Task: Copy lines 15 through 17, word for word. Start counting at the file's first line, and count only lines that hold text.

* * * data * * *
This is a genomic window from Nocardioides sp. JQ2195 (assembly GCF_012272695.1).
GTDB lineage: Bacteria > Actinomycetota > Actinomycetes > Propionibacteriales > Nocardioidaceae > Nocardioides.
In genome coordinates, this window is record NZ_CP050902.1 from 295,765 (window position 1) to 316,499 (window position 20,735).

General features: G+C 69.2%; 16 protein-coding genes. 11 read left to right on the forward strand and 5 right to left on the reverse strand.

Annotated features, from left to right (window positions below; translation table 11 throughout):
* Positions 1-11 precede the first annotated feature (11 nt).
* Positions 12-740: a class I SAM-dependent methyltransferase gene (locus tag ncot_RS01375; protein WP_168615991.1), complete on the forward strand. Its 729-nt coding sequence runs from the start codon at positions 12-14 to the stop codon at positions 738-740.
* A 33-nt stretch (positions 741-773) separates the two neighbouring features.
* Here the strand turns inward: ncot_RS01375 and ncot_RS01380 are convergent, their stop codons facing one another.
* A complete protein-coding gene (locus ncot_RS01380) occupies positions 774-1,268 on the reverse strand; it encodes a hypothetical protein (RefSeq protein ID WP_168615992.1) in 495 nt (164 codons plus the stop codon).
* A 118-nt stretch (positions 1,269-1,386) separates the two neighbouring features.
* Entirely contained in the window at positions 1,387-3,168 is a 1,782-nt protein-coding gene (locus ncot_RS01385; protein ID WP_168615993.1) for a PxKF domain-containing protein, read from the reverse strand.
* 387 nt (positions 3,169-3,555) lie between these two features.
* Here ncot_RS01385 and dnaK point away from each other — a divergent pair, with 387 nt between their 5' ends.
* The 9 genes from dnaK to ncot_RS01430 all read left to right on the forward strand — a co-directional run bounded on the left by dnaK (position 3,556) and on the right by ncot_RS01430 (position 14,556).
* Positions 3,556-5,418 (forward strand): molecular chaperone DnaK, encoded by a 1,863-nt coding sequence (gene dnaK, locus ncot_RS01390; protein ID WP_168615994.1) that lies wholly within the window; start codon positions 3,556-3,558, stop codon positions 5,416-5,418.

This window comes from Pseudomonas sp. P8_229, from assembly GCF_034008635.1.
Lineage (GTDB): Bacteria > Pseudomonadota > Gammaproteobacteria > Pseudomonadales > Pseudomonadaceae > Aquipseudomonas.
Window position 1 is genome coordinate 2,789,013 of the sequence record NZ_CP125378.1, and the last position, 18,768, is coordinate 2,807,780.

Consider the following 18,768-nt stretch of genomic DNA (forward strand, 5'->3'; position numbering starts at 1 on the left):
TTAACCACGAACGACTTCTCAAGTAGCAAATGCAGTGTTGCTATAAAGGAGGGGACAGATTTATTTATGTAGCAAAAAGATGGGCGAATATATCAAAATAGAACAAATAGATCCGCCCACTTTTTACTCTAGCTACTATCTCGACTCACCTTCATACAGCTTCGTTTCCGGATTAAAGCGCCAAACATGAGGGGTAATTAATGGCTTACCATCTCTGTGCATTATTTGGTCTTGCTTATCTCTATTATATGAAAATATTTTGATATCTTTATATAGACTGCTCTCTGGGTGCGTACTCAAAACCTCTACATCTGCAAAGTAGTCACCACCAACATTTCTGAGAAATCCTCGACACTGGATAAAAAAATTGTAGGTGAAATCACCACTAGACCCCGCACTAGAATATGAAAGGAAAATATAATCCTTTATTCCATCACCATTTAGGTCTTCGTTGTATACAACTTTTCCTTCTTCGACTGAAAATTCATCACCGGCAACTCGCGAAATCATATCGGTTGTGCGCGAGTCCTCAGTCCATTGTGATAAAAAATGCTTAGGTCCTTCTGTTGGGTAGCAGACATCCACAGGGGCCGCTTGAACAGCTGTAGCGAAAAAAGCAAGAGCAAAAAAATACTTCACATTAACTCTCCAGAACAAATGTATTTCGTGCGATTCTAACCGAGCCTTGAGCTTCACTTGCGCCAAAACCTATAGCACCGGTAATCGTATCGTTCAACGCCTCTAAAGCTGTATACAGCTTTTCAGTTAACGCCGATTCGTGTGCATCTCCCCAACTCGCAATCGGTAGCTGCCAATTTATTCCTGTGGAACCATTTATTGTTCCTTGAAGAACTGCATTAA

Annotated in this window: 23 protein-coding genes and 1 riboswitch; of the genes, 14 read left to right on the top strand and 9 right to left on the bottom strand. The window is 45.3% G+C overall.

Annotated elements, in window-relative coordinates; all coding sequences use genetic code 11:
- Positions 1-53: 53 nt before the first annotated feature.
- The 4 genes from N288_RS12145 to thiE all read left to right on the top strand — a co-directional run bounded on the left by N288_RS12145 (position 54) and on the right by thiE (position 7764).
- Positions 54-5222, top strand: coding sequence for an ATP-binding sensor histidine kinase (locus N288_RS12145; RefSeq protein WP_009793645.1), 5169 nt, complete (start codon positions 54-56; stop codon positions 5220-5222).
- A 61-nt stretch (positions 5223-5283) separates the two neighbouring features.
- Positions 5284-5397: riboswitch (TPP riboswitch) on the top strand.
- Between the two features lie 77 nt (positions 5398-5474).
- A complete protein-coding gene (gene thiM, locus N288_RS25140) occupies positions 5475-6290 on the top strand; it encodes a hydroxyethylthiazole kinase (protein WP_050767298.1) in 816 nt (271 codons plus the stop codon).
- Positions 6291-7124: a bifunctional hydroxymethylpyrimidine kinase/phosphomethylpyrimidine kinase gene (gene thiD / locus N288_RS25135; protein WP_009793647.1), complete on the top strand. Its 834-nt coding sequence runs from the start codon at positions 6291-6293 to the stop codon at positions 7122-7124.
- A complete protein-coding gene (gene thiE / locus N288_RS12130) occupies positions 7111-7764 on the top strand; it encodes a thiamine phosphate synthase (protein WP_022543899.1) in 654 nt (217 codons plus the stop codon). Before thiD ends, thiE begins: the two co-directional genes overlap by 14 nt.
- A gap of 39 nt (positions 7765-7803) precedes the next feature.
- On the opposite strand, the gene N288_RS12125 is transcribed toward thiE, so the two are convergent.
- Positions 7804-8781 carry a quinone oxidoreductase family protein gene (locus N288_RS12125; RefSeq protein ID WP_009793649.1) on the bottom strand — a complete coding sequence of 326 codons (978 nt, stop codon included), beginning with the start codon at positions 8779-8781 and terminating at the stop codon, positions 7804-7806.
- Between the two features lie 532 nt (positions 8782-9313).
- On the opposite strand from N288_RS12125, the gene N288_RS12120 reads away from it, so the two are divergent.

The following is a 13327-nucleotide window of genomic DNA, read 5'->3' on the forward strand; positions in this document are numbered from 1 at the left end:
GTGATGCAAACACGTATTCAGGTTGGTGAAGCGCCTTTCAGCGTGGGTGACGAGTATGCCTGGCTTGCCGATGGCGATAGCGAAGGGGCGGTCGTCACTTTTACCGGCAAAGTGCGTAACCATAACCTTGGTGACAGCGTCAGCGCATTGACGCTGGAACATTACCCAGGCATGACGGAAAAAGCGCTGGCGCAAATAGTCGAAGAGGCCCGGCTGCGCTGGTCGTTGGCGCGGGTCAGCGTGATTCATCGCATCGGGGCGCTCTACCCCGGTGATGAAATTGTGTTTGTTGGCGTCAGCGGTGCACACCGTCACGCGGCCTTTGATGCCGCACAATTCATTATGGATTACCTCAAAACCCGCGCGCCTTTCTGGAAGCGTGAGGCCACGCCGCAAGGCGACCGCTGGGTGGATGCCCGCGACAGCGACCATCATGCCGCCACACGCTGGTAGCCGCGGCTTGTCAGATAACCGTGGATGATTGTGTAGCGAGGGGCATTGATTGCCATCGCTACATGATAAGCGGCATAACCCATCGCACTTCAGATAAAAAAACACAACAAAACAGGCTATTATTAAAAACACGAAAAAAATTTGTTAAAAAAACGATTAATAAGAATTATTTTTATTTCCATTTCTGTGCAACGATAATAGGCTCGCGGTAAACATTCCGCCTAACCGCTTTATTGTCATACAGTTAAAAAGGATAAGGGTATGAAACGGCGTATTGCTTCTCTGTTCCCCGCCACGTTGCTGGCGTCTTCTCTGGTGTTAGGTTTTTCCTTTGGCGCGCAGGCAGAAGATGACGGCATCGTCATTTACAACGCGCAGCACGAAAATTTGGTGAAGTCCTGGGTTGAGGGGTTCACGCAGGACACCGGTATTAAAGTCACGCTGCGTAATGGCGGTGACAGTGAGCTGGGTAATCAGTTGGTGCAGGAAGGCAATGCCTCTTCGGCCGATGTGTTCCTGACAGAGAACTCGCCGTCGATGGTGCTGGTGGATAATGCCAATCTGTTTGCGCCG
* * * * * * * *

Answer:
* The 9 genes from dnaK to ncot_RS01430 all read left to right on the forward strand — a co-directional run bounded on the left by dnaK (position 3,556) and on the right by ncot_RS01430 (position 14,556).
* Positions 3,556-5,418 (forward strand): molecular chaperone DnaK, encoded by a 1,863-nt coding sequence (gene dnaK, locus ncot_RS01390; protein ID WP_168615994.1) that lies wholly within the window; start codon positions 3,556-3,558, stop codon positions 5,416-5,418.

This window comes from Pseudomonas sp. P8_229, from assembly GCF_034008635.1.